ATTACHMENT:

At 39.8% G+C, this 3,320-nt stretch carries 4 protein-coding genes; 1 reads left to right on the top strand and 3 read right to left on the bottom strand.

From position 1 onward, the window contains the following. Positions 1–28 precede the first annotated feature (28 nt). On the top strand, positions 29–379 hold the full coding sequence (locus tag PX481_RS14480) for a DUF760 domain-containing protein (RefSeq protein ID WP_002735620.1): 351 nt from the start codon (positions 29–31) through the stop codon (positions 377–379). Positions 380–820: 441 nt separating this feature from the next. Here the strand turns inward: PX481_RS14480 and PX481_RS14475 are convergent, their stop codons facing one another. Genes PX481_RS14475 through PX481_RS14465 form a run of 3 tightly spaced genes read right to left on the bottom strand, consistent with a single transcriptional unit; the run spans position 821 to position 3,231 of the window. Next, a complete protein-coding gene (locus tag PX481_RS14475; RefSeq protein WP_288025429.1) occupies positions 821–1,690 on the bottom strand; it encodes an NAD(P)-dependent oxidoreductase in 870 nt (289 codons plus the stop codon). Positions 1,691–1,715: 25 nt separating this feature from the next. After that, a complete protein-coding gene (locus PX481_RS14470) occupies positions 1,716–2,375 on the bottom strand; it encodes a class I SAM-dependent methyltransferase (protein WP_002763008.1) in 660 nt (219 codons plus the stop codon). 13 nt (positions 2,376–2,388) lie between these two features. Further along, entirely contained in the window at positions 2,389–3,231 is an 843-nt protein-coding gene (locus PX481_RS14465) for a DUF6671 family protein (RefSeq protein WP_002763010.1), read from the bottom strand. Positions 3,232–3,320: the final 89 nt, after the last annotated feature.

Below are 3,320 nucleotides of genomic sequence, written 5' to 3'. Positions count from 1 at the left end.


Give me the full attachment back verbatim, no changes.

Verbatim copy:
At 39.8% G+C, this 3,320-nt stretch carries 4 protein-coding genes; 1 reads left to right on the top strand and 3 read right to left on the bottom strand.

From position 1 onward, the window contains the following. Positions 1–28 precede the first annotated feature (28 nt). On the top strand, positions 29–379 hold the full coding sequence (locus tag PX481_RS14480) for a DUF760 domain-containing protein (RefSeq protein ID WP_002735620.1): 351 nt from the start codon (positions 29–31) through the stop codon (positions 377–379). Positions 380–820: 441 nt separating this feature from the next. Here the strand turns inward: PX481_RS14480 and PX481_RS14475 are convergent, their stop codons facing one another. Genes PX481_RS14475 through PX481_RS14465 form a run of 3 tightly spaced genes read right to left on the bottom strand, consistent with a single transcriptional unit; the run spans position 821 to position 3,231 of the window. Next, a complete protein-coding gene (locus tag PX481_RS14475; RefSeq protein WP_288025429.1) occupies positions 821–1,690 on the bottom strand; it encodes an NAD(P)-dependent oxidoreductase in 870 nt (289 codons plus the stop codon). Positions 1,691–1,715: 25 nt separating this feature from the next. After that, a complete protein-coding gene (locus PX481_RS14470) occupies positions 1,716–2,375 on the bottom strand; it encodes a class I SAM-dependent methyltransferase (protein WP_002763008.1) in 660 nt (219 codons plus the stop codon). 13 nt (positions 2,376–2,388) lie between these two features. Further along, entirely contained in the window at positions 2,389–3,231 is an 843-nt protein-coding gene (locus PX481_RS14465) for a DUF6671 family protein (RefSeq protein WP_002763010.1), read from the bottom strand. Positions 3,232–3,320: the final 89 nt, after the last annotated feature.

Below are 3,320 nucleotides of genomic sequence, written 5' to 3'. Positions count from 1 at the left end.